Environmental groups note that because of the way the TSCA was written, about 62,000 chemicals have completely escaped formal testing, even the ones linked to human health problems, according to Blast Magazine.
“Under the current law, it is almost impossible for the EPA to take regulatory action against dangerous chemicals, even those that are known to cause cancer or other serious health effects,” wrote the Natural Resource Defense Council, which notes that 22,000 chemicals have been introduced since 1976 with little to no testing for public or environmental safety.
In fact, the TSCA allows chemical manufacturers to keep some chemical compositions a secret for intellectual property purchases: nearly 20 percent of the 80,000 chemicals are protected by trade secrecy.The Business Side
The American Chemical Council (ACC), a trade association representing large chemical manufacturers, made no secret of its dislike of the Lautenberg legislation.
"Public confidence in TSCA has diminished, contributing to misperceptions about the safety of chemicals," ACC president Cal Dooley said in his 2011 testimony. But he also insisted the Safe Chemical Act of 2011 would have stunted industry innovation and created "an enormous burden on EPA and on manufacturers with little benefit by requiring a minimum data set for all chemicals."
Individual chemical players like Exxon-Mobile have gone further and actively lobbied against reforms, claiming that more restrictions such as those implemented on the plastic softeners phthalates (to which a number of human health problems have been linked) would result in higher costs, job losses and the closure of businesses and make U.S. companies less globally competitive.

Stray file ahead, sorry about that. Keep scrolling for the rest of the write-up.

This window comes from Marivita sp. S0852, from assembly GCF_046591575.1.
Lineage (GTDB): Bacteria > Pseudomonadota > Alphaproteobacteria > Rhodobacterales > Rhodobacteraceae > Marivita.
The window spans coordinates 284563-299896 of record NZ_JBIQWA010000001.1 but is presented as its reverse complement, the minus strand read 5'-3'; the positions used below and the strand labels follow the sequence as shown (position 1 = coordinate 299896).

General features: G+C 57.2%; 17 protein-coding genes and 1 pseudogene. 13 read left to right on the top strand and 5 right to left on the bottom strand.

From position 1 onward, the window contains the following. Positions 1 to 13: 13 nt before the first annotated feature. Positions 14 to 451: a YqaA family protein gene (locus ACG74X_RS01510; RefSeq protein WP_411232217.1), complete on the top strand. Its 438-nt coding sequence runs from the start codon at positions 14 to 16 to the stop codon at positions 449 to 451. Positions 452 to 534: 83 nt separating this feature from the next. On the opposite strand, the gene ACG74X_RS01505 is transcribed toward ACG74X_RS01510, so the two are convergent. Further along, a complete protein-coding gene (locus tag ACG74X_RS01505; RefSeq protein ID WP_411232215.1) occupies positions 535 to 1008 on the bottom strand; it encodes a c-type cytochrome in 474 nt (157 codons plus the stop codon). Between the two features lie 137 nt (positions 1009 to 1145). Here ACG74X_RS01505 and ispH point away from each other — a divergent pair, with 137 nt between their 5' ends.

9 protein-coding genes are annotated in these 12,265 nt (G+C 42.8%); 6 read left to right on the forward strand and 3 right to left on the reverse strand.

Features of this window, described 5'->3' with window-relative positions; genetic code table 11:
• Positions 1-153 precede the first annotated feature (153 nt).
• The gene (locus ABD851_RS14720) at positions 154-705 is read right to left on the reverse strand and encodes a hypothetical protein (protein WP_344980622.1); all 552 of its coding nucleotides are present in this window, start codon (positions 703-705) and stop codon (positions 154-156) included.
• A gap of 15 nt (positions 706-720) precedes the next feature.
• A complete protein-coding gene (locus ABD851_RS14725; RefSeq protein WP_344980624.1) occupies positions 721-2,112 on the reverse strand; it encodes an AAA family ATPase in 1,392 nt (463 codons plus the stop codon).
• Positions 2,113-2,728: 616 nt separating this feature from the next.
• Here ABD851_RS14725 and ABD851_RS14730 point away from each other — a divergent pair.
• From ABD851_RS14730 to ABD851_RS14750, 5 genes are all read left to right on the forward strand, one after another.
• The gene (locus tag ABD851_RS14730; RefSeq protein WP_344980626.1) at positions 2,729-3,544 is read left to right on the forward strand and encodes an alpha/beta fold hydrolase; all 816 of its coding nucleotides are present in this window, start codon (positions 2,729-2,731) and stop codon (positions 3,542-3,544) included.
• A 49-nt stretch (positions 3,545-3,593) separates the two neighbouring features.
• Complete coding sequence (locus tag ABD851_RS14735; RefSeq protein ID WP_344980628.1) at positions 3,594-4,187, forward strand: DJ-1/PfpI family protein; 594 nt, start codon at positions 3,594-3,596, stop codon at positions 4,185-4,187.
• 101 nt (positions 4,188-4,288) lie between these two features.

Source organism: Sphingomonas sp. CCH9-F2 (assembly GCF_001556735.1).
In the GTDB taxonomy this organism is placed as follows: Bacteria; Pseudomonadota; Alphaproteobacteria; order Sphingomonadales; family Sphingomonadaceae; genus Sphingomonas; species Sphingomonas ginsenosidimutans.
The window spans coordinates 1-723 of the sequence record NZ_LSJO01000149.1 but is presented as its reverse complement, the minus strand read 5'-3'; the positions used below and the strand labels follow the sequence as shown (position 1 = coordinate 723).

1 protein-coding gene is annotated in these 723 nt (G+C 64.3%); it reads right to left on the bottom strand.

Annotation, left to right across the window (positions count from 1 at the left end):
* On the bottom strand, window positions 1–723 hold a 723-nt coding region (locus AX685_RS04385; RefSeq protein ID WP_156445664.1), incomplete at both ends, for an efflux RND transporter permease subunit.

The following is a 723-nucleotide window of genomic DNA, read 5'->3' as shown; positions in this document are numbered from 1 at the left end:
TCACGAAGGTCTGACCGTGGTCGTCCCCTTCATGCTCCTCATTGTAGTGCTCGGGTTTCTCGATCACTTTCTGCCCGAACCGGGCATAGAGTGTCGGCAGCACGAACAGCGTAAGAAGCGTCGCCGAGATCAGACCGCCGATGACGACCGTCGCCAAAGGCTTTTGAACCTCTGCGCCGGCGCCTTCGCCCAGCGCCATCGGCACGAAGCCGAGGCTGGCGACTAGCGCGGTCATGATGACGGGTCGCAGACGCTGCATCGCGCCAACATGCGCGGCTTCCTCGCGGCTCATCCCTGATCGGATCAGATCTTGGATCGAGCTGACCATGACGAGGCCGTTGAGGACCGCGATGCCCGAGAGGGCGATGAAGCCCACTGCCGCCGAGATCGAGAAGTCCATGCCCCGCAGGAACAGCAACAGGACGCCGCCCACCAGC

But most manufacturing groups and companies, including Dow Chemical, agree that the current patchwork of state laws and retailers’ restrictions doesn’t work and that the U.S. needs a standard that can be applied uniformly to reduce reporting burdens.
“This lack of confidence [in the current TSCA] has created pressure on individual state legislatures to create their own chemicals management laws and on retailers to pull products from the shelves, often based on the claims of activists rather than scientific conclusions,” said the ACC, no doubt referring to the plastic industry’s public relations debacle over Bisphenol-A, which was driven by consumer sentiment and angry parents' groups, not a reasoned safety process.
Some have accused the chemical industry of mouthing support while killing meaningful reform. While the ACC claims to be in support of TSCA reform, it objected to most of the provisions in the Lautenberg legislation, just as it did with the prior year’s Safe Chemicals Act of 2010, which also died in committee. Critics, notably the group Physicians for Social Responsibility, say the chemical industry has been full of objections to elements it doesn’t want, but has yet to present any specifics of what it does want.
The ACC and the members of a coalition called the American Alliance for Innovation (AAI) have said the Lautenberg bill does “not reflect the input of the Republican Senators or many of the stakeholders on all the very complex issues involved in” TSCA. The Adhesive and Sealant Council (ASC) recently raised the need for a bipartisan solution, as well.
“Everyone agrees that establishing a modernized TSCA program is critical because the absence of action throws these activities into the state legislatures and regulatory agencies,” said Mark Collatz, ASC’s Director of Government Relations. “Without bipartisan action by Congress, we are likely to end up with a patchwork of requirements for managing chemicals that ultimately will inflict harm on U.S. manufacturing and result in the job losses.”
Essentially, everyone agrees action is required, but no one can quite agree on what that action ought to be. Given the challenges facing the 113th Congress -- and its predecessors' track record on passing meaningful reform -- we may have a long wait.